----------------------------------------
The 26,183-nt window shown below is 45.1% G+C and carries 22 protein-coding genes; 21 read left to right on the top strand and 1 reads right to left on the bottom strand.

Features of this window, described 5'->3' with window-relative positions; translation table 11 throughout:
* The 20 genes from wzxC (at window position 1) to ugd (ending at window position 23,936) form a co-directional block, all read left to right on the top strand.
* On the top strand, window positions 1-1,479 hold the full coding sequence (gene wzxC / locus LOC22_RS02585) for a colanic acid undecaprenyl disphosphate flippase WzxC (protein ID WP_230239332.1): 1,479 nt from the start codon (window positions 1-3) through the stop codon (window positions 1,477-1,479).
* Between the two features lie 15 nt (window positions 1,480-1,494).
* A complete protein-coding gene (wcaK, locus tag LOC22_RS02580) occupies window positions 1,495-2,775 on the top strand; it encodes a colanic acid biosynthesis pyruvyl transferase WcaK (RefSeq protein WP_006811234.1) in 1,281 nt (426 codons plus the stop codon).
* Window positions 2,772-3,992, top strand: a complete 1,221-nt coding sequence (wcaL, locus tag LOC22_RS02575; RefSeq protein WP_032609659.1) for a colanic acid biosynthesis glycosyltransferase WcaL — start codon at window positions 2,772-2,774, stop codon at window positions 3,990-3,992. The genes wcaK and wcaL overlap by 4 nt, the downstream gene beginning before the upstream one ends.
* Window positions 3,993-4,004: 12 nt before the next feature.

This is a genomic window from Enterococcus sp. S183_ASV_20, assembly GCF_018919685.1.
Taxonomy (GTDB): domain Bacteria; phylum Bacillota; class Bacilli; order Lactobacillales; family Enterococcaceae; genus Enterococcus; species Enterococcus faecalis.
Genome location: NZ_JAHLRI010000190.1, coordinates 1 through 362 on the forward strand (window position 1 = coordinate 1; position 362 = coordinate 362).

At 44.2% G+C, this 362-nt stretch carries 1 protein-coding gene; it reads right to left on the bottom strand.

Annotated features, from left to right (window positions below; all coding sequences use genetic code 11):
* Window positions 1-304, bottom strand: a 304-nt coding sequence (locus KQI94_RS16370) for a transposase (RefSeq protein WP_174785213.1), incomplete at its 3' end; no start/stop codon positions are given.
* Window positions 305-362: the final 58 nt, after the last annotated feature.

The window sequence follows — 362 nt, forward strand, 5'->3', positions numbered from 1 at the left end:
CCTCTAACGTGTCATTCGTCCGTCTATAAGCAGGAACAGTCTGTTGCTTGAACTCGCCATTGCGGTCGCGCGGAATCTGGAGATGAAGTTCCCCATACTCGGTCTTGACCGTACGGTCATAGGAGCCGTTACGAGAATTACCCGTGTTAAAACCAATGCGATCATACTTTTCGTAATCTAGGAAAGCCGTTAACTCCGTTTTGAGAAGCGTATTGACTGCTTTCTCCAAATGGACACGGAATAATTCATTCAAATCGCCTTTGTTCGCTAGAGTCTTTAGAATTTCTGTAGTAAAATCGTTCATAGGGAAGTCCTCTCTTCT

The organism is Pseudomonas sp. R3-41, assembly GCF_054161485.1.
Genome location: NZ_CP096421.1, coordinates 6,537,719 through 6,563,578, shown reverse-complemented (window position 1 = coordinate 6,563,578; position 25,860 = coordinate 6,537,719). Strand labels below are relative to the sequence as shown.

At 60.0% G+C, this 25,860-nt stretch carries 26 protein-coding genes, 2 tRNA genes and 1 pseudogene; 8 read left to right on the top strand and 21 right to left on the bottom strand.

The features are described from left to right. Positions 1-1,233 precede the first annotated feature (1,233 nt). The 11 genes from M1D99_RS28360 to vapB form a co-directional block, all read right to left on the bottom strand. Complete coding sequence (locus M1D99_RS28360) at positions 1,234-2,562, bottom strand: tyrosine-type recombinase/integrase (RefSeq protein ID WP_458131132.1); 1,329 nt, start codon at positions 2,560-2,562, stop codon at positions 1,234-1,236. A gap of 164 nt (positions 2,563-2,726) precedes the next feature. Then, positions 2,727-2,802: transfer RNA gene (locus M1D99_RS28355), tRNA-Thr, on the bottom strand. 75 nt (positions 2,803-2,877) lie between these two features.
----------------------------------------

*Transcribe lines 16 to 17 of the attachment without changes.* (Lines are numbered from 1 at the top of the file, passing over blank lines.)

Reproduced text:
The window sequence follows — 362 nt, forward strand, 5'->3', positions numbered from 1 at the left end:
CCTCTAACGTGTCATTCGTCCGTCTATAAGCAGGAACAGTCTGTTGCTTGAACTCGCCATTGCGGTCGCGCGGAATCTGGAGATGAAGTTCCCCATACTCGGTCTTGACCGTACGGTCATAGGAGCCGTTACGAGAATTACCCGTGTTAAAACCAATGCGATCATACTTTTCGTAATCTAGGAAAGCCGTTAACTCCGTTTTGAGAAGCGTATTGACTGCTTTCTCCAAATGGACACGGAATAATTCATTCAAATCGCCTTTGTTCGCTAGAGTCTTTAGAATTTCTGTAGTAAAATCGTTCATAGGGAAGTCCTCTCTTCT